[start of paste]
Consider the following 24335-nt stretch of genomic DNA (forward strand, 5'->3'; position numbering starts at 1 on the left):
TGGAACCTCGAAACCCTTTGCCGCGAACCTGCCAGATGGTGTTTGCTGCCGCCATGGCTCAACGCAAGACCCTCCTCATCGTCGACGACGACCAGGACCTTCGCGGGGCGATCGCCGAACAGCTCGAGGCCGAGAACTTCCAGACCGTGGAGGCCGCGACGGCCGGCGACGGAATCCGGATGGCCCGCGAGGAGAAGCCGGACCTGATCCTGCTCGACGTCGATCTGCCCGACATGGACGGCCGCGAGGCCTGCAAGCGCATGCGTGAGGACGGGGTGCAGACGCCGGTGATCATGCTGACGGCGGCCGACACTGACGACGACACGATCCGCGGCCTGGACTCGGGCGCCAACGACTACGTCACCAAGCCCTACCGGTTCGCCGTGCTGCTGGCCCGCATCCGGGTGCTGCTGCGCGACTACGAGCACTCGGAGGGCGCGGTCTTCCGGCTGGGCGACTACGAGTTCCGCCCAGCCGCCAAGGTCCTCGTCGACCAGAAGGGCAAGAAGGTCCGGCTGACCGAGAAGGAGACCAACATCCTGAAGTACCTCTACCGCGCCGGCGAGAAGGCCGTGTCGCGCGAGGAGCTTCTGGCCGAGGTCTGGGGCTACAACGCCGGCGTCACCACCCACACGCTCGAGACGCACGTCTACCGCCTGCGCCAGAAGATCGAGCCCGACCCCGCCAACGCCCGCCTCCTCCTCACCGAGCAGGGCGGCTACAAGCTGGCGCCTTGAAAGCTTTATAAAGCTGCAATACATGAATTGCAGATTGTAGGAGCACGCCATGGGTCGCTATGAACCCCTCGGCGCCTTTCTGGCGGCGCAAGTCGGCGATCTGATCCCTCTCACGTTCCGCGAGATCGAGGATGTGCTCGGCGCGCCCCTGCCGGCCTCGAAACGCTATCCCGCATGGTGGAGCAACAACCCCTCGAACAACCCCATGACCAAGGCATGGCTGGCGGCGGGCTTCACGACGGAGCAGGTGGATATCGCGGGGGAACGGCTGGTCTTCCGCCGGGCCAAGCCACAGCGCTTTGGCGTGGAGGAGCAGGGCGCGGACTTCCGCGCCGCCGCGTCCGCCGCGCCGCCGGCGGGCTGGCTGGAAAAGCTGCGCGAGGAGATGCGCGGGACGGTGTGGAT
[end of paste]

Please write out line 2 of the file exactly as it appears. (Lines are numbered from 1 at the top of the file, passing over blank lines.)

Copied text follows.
TGGAACCTCGAAACCCTTTGCCGCGAACCTGCCAGATGGTGTTTGCTGCCGCCATGGCTCAACGCAAGACCCTCCTCATCGTCGACGACGACCAGGACCTTCGCGGGGCGATCGCCGAACAGCTCGAGGCCGAGAACTTCCAGACCGTGGAGGCCGCGACGGCCGGCGACGGAATCCGGATGGCCCGCGAGGAGAAGCCGGACCTGATCCTGCTCGACGTCGATCTGCCCGACATGGACGGCCGCGAGGCCTGCAAGCGCATGCGTGAGGACGGGGTGCAGACGCCGGTGATCATGCTGACGGCGGCCGACACTGACGACGACACGATCCGCGGCCTGGACTCGGGCGCCAACGACTACGTCACCAAGCCCTACCGGTTCGCCGTGCTGCTGGCCCGCATCCGGGTGCTGCTGCGCGACTACGAGCACTCGGAGGGCGCGGTCTTCCGGCTGGGCGACTACGAGTTCCGCCCAGCCGCCAAGGTCCTCGTCGACCAGAAGGGCAAGAAGGTCCGGCTGACCGAGAAGGAGACCAACATCCTGAAGTACCTCTACCGCGCCGGCGAGAAGGCCGTGTCGCGCGAGGAGCTTCTGGCCGAGGTCTGGGGCTACAACGCCGGCGTCACCACCCACACGCTCGAGACGCACGTCTACCGCCTGCGCCAGAAGATCGAGCCCGACCCCGCCAACGCCCGCCTCCTCCTCACCGAGCAGGGCGGCTACAAGCTGGCGCCTTGAAAGCTTTATAAAGCTGCAATACATGAATTGCAGATTGTAGGAGCACGCCATGGGTCGCTATGAACCCCTCGGCGCCTTTCTGGCGGCGCAAGTCGGCGATCTGATCCCTCTCACGTTCCGCGAGATCGAGGATGTGCTCGGCGCGCCCCTGCCGGCCTCGAAACGCTATCCCGCATGGTGGAGCAACAACCCCTCGAACAACCCCATGACCAAGGCATGGCTGGCGGCGGGCTTCACGACGGAGCAGGTGGATATCGCGGGGGAACGGCTGGTCTTCCGCCGGGCCAAGCCACAGCGCTTTGGCGTGGAGGAGCAGGGCGCGGACTTCCGCGCCGCCGCGTCCGCCGCGCCGCCGGCGGGCTGGCTGGAAAAGCTGCGCGAGGAGATGCGCGGGACGGTGTGGAT